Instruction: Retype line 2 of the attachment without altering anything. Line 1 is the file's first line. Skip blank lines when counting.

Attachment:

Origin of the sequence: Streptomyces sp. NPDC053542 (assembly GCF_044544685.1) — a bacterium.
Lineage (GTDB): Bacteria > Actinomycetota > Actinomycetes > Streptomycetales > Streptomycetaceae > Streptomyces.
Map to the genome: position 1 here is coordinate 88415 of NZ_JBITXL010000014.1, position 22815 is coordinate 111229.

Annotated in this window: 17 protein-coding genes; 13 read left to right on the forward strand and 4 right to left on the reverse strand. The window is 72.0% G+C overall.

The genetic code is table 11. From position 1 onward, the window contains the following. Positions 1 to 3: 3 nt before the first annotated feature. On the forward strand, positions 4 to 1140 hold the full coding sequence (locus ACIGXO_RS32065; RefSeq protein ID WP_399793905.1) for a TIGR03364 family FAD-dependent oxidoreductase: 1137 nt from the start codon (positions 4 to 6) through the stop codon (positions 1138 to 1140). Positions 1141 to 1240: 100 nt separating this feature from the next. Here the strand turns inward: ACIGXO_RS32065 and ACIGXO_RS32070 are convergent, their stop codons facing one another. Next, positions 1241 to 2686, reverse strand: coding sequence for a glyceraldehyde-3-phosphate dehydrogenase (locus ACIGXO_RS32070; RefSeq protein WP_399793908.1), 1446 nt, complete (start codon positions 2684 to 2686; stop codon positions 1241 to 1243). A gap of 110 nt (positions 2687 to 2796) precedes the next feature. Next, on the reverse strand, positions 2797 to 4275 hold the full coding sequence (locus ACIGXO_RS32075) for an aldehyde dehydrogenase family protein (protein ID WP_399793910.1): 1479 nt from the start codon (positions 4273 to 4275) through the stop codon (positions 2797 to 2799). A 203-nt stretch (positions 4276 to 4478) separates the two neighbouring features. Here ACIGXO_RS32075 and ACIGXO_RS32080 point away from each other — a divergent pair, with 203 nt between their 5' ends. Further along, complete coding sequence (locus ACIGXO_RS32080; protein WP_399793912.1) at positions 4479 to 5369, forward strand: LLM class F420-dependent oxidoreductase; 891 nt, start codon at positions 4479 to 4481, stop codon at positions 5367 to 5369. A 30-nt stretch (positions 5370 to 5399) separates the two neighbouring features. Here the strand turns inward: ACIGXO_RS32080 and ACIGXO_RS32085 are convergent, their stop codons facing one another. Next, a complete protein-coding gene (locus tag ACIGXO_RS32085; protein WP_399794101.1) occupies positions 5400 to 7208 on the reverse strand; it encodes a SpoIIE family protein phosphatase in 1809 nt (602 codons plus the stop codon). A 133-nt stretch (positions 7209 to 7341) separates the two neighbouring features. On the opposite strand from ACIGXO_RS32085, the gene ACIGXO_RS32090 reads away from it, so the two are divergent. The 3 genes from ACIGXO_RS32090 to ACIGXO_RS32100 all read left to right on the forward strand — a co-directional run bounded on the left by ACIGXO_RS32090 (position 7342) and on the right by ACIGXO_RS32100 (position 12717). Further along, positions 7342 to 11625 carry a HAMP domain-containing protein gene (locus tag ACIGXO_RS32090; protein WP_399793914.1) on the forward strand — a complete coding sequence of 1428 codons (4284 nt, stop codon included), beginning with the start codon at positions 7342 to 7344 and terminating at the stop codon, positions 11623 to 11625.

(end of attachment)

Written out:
Lineage (GTDB): Bacteria > Actinomycetota > Actinomycetes > Streptomycetales > Streptomycetaceae > Streptomyces.